AT&T (NYSE:T) launched HBO Max last week with a couple big missing pieces: You can't watch it on Roku (NASDAQ:ROKU) devices or Amazon's (NASDAQ:AMZN) Fire TV products. Considering the two combine to account for about 70% of installed connected-TV streaming devices in the United States (and growing), that's a pretty big hole in the service's launch.

CEO of AT&T's Otter Media division, Tony Goncalves, explained the dispute between HBO Max and Roku and Amazon in an interview with The Verge. Goncalves and HBO want similar deals to the agreements the company has in place with Apple (NASDAQ:AAPL) and Alphabet's Google. He also pointed to Amazon's and Roku's arrangements with Netflix (NASDAQ:NFLX) and Disney (NYSE:DIS) as examples of deals the platforms have made with big streaming services in the past.

The HBO Max logo

Image source: AT&T.

"Pretty standard" deals are off the table

"There's a pretty standard way of bringing these apps to market on these platforms. That's what we're focused on doing," Goncalves said in the interview. But Goncalves also admitted to having no insight into Amazon or Roku's arrangements with Netflix or Disney, which were probably not standard deals.

Disney and Amazon had a long standoff, only finalizing a deal at the last minute. Part of the dispute was about Amazon's share of ad inventory in Disney's ad-supported streaming apps. Considering WarnerMedia also has ad-supported streaming apps -- TV Everywhere apps for its cable networks -- that may be part of the negotiations, too. 

Adding another layer to the challenge is that both Amazon and Roku have existing wholesale agreements with HBO to distribute the network through Prime Channels and The Roku Channel, respectively. HBO doesn't seem keen on continuing those relationships. It notably removed HBO subscriptions from Apple TV Channels as part of its deal for HBO Max on Apple.

But those wholesale agreements are very important to Amazon and Roku. Amazon pointed out in a press release that nearly 5 million HBO subscribers pay through Amazon. And those subscriptions are a selling point of Amazon's Prime membership, a pillar of its business. While Roku's subscriber base isn't nearly as large (it only started selling subscriptions at the start of 2019), premium subscriptions in The Roku Channel are a key initiative in one of the cornerstones of its platform business.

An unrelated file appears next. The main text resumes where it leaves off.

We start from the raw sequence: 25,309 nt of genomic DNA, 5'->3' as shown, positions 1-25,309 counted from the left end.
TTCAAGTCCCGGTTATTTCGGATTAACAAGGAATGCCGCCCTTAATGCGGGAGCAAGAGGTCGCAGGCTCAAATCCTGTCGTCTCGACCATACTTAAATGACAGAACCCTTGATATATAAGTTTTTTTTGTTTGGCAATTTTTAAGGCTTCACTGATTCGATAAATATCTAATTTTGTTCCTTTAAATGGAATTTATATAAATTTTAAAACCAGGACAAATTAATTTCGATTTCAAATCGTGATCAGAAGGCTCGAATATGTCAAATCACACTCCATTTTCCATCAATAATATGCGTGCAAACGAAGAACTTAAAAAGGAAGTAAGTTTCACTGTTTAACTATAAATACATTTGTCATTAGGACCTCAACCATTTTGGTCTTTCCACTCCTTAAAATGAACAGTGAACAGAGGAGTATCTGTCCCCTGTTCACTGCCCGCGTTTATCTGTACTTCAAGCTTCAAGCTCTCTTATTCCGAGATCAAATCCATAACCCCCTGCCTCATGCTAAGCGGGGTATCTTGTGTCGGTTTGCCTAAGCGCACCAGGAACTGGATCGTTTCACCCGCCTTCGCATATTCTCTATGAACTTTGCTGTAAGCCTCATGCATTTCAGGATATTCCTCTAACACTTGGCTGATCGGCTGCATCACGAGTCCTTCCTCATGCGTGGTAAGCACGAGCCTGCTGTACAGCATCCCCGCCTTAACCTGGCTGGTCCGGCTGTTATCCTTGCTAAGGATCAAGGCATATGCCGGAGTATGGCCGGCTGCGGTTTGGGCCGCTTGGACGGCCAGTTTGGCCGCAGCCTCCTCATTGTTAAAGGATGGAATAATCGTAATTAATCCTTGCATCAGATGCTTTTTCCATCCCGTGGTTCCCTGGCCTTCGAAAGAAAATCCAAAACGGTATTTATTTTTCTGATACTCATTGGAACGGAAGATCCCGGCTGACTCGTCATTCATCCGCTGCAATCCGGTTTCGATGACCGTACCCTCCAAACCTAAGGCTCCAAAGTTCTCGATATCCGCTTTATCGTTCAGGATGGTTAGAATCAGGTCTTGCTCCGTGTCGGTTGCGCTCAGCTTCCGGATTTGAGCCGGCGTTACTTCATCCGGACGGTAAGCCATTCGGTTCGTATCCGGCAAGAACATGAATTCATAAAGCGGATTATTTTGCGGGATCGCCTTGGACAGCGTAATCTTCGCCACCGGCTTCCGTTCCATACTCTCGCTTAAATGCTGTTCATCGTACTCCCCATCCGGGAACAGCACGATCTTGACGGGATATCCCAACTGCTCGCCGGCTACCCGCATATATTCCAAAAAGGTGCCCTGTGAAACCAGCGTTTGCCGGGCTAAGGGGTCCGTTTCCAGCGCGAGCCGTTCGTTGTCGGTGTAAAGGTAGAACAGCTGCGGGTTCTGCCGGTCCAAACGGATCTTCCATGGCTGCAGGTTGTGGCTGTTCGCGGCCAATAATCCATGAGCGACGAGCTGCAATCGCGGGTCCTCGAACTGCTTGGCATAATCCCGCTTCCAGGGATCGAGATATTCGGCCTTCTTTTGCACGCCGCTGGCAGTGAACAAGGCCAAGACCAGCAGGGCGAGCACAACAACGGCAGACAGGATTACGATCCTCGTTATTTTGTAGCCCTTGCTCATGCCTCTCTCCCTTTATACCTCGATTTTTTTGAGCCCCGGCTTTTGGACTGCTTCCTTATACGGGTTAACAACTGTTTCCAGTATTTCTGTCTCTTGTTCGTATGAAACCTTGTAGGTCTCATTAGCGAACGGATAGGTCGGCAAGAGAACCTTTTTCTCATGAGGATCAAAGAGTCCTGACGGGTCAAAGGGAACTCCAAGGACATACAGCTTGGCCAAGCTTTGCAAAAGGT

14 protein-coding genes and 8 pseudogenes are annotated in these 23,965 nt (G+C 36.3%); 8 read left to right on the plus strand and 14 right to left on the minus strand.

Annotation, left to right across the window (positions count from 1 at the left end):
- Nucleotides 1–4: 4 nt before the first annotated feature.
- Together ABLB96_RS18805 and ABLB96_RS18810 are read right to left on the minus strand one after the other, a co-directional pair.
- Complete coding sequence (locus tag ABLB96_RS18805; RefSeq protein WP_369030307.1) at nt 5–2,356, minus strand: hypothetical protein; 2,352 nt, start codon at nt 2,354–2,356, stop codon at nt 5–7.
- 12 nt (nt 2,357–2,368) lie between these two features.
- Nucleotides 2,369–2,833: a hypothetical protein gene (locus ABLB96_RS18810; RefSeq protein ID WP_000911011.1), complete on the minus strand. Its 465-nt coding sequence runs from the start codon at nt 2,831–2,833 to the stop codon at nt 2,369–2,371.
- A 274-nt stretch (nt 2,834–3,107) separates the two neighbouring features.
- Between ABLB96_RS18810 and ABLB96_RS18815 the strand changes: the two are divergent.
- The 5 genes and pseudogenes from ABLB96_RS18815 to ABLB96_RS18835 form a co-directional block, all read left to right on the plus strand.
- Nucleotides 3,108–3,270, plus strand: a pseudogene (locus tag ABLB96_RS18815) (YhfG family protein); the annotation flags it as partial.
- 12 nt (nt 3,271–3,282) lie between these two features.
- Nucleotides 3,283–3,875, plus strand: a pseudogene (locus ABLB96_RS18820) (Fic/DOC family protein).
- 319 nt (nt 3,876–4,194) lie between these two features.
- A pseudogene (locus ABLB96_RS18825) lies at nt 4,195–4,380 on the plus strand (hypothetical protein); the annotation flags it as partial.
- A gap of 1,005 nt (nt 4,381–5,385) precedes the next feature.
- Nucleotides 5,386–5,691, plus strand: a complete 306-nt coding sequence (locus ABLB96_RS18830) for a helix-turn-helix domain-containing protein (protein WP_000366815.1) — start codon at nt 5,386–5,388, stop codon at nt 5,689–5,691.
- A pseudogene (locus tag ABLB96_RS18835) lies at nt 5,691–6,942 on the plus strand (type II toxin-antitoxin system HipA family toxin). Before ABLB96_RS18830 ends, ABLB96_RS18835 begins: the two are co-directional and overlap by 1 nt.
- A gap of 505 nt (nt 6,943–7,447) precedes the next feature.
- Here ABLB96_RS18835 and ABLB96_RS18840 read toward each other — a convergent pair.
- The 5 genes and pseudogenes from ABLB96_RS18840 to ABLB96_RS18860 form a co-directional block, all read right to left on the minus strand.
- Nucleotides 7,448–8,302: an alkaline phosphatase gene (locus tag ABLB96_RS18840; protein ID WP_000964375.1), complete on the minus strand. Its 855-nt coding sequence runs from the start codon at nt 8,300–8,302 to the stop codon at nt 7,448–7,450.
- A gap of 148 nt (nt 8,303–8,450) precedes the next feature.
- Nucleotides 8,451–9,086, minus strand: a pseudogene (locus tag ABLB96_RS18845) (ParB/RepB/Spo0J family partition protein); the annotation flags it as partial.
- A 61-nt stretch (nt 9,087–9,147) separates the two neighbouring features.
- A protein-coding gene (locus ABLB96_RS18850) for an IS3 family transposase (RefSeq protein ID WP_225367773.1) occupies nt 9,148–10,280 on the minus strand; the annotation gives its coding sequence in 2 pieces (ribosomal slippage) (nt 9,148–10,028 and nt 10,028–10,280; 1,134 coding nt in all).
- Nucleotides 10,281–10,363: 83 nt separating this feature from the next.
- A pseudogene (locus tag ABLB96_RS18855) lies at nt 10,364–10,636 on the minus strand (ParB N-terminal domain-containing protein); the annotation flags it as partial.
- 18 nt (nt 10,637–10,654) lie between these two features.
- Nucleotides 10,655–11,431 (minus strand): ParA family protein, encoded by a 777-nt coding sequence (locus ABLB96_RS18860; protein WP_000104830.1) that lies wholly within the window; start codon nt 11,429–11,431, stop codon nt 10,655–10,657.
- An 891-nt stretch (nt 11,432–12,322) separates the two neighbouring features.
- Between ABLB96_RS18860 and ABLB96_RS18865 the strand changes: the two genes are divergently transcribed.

WarnerMedia's relationships with Amazon and Roku are too entangled at this point to demand a standard deal. It's also worth noting AT&T is one of the largest pay-TV distributors in the United States. Roku and Amazon, therefore, have opposing interests to those of AT&T when it comes to how consumers pay for and watch television, further complicating negotiations.

Moreover, Amazon and Roku have enough leverage to fight back against media companies demanding terms they find unfavorable. While Google and Apple control practically 100% of the smartphone market, most video streaming takes place on TVs in the United States. That makes Roku and Amazon extremely important -- likely more important than Apple and Google -- to the ability of a streaming service to provide value to its subscribers. Both have become increasingly aggressive in negotiations over the past year as they've consolidated power.

HBO Max isn't Netflix, and it's not Disney+

Goncalves oddly points out that Amazon and Roku made deals with Disney+ and Netflix to distribute their services. "There's a certain business model that exists. We just want the same one," he said.

There's no reason for Roku or Amazon to treat HBO Max like Netflix. Roku was developed inside Netflix and the two have partnered practically since Netflix started streaming. When Fire TV launched in 2014, there was no way Amazon could attract a user base without a deal with Netflix. Now both have substantial user bases and HBO Max isn't a make-or-break piece of attracting or retaining most users.

Disney did an excellent job building the Disney+ brand ahead of its launch and clarifying its message to consumers. As a result, there was significant demand for the service, and that was evident well ahead of its arrival. By comparison, HBO Max has been relatively quiet in terms of marketing. The results speak for themselves: Disney+ had about 30 million U.S. subscribers within six months of its debut.

HBO points to a similar number of subscribers for HBO Max -- 30 million. But those subscribers primarily exist through pay-TV distributors. That's not pent-up demand for HBO Max like we saw for Disney+. It's preexisting demand for HBO (which is still available on Roku and Fire TV, by the way). HBO Max simply isn't as strong of a brand as Disney+.

As a reminder, AT&T committed $4 billion to HBO Max over the next three years, and a big part of recouping that investment is growing the subscriber base. That's not going to happen if users can't watch the service on their preferred streaming platform.